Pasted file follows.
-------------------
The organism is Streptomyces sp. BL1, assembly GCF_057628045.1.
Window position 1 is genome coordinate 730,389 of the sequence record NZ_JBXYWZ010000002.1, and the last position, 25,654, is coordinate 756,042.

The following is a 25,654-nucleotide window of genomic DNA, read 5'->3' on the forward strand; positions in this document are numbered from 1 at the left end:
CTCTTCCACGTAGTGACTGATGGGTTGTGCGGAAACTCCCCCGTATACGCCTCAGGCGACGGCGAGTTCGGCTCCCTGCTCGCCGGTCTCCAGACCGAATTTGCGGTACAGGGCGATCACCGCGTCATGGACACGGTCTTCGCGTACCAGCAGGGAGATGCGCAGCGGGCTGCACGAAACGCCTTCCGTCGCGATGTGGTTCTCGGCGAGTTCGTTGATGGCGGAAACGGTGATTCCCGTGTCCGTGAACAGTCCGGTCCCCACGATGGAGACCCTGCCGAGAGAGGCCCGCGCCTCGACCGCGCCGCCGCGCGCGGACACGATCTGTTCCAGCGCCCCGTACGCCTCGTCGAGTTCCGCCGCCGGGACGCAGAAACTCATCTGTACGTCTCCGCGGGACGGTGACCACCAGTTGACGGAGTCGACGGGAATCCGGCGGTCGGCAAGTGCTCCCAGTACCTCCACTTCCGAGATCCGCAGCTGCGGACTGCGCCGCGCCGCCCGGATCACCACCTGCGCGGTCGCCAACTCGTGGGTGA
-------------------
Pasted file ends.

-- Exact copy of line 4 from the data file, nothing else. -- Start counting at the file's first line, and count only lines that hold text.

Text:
CTCTTCCACGTAGTGACTGATGGGTTGTGCGGAAACTCCCCCGTATACGCCTCAGGCGACGGCGAGTTCGGCTCCCTGCTCGCCGGTCTCCAGACCGAATTTGCGGTACAGGGCGATCACCGCGTCATGGACACGGTCTTCGCGTACCAGCAGGGAGATGCGCAGCGGGCTGCACGAAACGCCTTCCGTCGCGATGTGGTTCTCGGCGAGTTCGTTGATGGCGGAAACGGTGATTCCCGTGTCCGTGAACAGTCCGGTCCCCACGATGGAGACCCTGCCGAGAGAGGCCCGCGCCTCGACCGCGCCGCCGCGCGCGGACACGATCTGTTCCAGCGCCCCGTACGCCTCGTCGAGTTCCGCCGCCGGGACGCAGAAACTCATCTGTACGTCTCCGCGGGACGGTGACCACCAGTTGACGGAGTCGACGGGAATCCGGCGGTCGGCAAGTGCTCCCAGTACCTCCACTTCCGAGATCCGCAGCTGCGGACTGCGCCGCGCCGCCCGGATCACCACCTGCGCGGTCGCCAACTCGTGGGTGA